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SGX RegCo moots caps on independent director terms, salary declarations

Jovi Ho
Jovi Ho • 5 min read
SGX RegCo moots caps on independent director terms, salary declarations
SGX RegCo CEO Tan Boon Gin warned of these two concerning trends, adding that he is “quite disappointed” with companies.
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Independent directors (IDs) on the boards of listed companies here may soon face hard caps on their tenure, as the Singapore Exchange’s regulatory arm doubles down on long-serving directors.

SGX RegCo also wants liscos to disclose their directors’ and CEO’s remuneration. In a media briefing, SGX RegCo CEO Tan Boon Gin warned of these two concerning trends following a review on such disclosures by KPMG in Singapore, adding that he is “quite disappointed” with companies here.

Since January, listed companies have had to implement two-tier voting to retain IDs beyond nine years. After seeking approval from all shareholders, the second vote excludes shareholders who also serve as director or CEO of the company, along with their associates.

According to Tan, SGX RegCo had expected companies to use the two-tier vote “sparingly” to retain quality independent directors beyond nine years. “What we saw was a rush to use the two-tier vote to retain long-serving directors despite us cautioning against this.”

Citing a study by the Nanyang Business School, Tan says 70% of 391 long-serving IDs seats up for re-election were put to the two-tier vote. Even for the 172 long-serving ID seats not due for re-election, 73% were put up for re-election via the two-tier vote. “If this is allowed to continue, we may not be able to achieve the renewal and diversity outcomes that we seek. It is therefore timely for SGX RegCo to consult on hard-coding the nine-year limit for independent directors.”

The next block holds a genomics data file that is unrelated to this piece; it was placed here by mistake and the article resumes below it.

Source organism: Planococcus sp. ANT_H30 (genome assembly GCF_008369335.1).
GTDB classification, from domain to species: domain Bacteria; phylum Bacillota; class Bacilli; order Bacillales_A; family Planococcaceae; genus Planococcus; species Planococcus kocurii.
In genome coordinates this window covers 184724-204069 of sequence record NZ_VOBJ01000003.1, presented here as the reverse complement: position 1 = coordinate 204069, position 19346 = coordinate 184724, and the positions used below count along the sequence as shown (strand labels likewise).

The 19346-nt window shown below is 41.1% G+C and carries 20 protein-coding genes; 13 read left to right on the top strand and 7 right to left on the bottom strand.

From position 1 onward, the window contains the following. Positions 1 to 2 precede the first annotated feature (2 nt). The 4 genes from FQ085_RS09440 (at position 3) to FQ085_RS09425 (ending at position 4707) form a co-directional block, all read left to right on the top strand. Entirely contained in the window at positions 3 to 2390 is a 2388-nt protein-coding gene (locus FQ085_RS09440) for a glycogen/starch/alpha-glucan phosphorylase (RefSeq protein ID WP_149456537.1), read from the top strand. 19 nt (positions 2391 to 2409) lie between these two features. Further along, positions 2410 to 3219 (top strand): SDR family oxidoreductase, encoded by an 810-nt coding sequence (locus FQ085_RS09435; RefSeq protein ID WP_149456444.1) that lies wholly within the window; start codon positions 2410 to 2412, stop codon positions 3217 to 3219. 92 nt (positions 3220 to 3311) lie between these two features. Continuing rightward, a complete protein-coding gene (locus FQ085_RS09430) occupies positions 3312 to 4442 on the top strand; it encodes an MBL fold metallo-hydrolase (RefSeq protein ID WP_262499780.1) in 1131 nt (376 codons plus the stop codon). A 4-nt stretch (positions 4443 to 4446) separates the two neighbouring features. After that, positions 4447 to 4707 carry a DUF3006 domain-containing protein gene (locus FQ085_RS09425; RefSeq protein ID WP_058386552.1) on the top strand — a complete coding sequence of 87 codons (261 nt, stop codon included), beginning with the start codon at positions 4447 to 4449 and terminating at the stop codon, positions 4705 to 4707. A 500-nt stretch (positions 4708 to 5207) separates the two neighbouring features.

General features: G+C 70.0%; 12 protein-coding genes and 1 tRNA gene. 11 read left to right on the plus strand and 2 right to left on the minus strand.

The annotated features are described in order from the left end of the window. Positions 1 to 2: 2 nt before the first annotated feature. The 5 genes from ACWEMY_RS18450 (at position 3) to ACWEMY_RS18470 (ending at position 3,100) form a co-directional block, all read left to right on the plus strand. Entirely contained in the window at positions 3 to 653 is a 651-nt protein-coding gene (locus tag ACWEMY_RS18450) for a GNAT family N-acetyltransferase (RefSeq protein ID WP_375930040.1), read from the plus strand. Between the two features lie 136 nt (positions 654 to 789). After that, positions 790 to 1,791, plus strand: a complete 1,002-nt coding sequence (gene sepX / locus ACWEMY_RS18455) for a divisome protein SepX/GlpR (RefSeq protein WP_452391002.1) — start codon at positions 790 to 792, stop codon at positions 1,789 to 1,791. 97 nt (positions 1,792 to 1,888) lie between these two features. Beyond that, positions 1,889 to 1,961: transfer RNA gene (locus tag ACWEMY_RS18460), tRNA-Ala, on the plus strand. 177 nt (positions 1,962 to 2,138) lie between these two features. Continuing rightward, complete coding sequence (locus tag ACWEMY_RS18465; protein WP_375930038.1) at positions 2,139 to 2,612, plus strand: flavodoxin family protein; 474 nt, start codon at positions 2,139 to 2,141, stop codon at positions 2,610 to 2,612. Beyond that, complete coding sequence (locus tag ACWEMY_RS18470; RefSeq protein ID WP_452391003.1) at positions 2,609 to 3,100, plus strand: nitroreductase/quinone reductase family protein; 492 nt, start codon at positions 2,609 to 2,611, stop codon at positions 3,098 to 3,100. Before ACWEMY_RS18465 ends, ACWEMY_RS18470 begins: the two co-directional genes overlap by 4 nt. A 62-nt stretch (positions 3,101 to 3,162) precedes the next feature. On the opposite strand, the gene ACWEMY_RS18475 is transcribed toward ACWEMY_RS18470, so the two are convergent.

In addition, remuneration disclosures among liscos remain poor, says Tan. “Companies argue that for competitive reasons, remuneration details should be kept vague. But the information is important for understanding the link between business performance and financial rewards.”

See also: DBS HR chief on recognising talent at one of S’pore’s ‘best employers’

In a Sept 13 press release, SGX RegCo says it believes remuneration details of directors and the CEOs should be transparent as they have a fiduciary duty. “The question of competition is less of a concern. We will therefore be consulting on requiring the actual remuneration of directors and CEOs to be disclosed.”

Tan says the proposed disclosure level will be an exact dollar value, a stark contrast to the typical, deliberately vague disclosures in bands of $250,000 each. “As for the directors’ feedback, we are open to hearing from the market. In terms of what was the tipping point for us, it’s the liberal use of competitive reasons for explaining non-disclosure for both directors as well as key executives. Competitive reasons, we feel, is a much less compelling argument when it comes to directors.”

SGX RegCo’s announcement comes weeks after the Monetary Authority of Singapore (MAS) fined Noble Group $12.6 million for misleading financial statements, ending a 45-month probe into the collapse of the Hong Kong-based, Singapore-listed commodity trader.